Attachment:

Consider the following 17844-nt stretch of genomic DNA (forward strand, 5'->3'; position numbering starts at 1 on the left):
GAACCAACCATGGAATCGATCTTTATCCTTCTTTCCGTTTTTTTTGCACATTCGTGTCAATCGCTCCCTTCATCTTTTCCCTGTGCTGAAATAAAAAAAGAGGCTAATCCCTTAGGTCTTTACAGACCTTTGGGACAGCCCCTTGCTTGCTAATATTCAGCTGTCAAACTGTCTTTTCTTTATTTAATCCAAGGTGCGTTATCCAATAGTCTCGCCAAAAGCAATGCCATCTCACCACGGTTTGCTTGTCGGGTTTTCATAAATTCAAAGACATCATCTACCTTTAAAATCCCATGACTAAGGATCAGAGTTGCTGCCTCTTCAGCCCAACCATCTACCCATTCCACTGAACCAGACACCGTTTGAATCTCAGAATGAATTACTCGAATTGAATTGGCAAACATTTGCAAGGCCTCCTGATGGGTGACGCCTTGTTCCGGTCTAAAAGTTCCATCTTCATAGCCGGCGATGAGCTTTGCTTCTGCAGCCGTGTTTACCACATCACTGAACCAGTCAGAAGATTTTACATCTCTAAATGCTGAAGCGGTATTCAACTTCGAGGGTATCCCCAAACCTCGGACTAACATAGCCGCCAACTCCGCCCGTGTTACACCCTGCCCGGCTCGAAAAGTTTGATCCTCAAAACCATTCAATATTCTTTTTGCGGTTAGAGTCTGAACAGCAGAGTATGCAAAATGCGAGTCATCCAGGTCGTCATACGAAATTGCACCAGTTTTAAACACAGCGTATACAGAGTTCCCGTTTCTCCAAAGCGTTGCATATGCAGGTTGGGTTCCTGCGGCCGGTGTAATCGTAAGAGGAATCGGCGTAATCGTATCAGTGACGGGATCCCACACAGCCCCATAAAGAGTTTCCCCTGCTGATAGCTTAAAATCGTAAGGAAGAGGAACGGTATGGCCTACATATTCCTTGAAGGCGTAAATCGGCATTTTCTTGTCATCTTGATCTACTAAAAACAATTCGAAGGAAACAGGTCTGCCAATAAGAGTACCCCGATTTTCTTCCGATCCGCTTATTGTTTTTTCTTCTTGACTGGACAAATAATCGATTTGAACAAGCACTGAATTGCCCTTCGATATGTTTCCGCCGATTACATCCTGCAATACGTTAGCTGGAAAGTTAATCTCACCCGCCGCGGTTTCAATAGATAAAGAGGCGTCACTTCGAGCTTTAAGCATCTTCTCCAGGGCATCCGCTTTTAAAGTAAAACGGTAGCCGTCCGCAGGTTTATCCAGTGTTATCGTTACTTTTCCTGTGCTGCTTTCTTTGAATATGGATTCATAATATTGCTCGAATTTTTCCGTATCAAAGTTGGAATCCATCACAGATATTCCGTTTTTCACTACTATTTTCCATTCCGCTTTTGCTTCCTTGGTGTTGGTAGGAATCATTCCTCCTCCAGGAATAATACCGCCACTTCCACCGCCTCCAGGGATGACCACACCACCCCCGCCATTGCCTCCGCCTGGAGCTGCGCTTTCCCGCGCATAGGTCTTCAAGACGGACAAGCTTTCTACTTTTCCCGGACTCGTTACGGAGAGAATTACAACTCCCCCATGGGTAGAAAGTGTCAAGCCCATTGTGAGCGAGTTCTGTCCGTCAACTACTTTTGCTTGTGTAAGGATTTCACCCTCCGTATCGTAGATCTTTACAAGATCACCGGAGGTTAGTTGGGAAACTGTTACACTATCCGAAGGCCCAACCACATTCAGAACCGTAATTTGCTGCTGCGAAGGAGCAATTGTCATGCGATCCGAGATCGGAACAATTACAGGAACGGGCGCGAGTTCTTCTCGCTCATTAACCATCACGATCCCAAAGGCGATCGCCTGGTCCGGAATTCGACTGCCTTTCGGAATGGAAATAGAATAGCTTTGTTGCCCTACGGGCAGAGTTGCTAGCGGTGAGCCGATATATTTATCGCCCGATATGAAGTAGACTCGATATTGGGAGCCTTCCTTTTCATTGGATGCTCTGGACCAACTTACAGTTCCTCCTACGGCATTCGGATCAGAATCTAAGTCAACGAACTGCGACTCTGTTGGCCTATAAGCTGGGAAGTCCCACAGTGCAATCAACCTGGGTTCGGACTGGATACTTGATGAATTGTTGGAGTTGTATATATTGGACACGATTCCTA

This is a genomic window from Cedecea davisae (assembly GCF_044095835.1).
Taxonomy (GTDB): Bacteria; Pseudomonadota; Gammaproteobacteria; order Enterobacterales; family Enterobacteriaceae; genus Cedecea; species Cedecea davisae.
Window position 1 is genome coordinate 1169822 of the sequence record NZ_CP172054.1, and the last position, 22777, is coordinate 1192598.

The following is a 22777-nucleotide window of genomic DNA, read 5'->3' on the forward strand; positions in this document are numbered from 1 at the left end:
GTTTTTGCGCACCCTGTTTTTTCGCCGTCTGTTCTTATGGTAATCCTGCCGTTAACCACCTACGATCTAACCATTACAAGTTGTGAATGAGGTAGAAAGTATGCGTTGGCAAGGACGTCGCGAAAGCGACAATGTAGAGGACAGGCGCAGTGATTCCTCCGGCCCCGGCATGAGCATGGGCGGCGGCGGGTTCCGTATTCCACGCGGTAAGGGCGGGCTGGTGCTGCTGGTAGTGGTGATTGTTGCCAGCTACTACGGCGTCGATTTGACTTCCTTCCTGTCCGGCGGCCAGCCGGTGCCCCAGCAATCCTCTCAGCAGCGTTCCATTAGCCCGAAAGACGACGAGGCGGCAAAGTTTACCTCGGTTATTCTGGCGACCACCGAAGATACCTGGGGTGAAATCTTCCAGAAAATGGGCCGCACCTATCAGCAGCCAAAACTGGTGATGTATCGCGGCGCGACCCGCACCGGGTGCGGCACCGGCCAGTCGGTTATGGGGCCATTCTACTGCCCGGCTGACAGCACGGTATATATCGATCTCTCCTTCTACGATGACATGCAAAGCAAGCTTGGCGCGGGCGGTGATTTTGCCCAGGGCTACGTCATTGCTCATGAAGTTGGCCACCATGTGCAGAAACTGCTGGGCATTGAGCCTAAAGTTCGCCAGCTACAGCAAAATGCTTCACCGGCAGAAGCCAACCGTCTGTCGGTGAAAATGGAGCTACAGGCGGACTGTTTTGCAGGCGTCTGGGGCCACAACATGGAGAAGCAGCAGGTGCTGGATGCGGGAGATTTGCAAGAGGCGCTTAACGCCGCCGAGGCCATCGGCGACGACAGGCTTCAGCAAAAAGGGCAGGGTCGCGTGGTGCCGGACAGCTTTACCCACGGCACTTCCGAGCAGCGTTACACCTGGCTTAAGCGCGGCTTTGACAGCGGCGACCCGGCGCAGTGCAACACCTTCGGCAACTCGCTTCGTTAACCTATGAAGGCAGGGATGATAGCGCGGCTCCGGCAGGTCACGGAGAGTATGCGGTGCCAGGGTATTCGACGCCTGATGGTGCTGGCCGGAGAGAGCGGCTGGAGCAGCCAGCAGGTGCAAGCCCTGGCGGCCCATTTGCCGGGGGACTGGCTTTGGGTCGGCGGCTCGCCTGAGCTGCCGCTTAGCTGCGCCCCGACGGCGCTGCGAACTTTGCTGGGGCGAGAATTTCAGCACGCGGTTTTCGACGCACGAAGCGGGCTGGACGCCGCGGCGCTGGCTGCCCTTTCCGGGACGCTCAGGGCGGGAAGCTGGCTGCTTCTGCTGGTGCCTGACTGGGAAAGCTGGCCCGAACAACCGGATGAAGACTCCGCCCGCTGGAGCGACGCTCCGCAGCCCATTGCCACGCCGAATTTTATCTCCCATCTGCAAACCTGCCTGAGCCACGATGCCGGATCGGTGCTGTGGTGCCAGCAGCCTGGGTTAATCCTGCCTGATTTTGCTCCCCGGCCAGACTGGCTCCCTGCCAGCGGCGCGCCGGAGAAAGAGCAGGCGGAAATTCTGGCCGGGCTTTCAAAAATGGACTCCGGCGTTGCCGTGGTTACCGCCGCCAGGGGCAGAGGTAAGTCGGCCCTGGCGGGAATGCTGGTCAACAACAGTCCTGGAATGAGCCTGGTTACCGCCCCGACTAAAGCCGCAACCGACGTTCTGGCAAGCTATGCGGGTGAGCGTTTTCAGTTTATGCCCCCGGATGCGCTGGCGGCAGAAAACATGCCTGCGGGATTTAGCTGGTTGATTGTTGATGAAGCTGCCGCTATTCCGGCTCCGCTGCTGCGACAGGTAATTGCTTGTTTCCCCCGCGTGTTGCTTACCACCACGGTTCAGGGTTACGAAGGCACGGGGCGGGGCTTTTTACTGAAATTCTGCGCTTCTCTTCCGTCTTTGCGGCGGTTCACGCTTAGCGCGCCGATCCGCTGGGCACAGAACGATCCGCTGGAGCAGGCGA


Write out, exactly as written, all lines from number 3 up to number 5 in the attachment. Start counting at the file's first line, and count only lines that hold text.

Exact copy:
This is a genomic window from Cedecea davisae (assembly GCF_044095835.1).
Taxonomy (GTDB): Bacteria; Pseudomonadota; Gammaproteobacteria; order Enterobacterales; family Enterobacteriaceae; genus Cedecea; species Cedecea davisae.
Window position 1 is genome coordinate 1169822 of the sequence record NZ_CP172054.1, and the last position, 22777, is coordinate 1192598.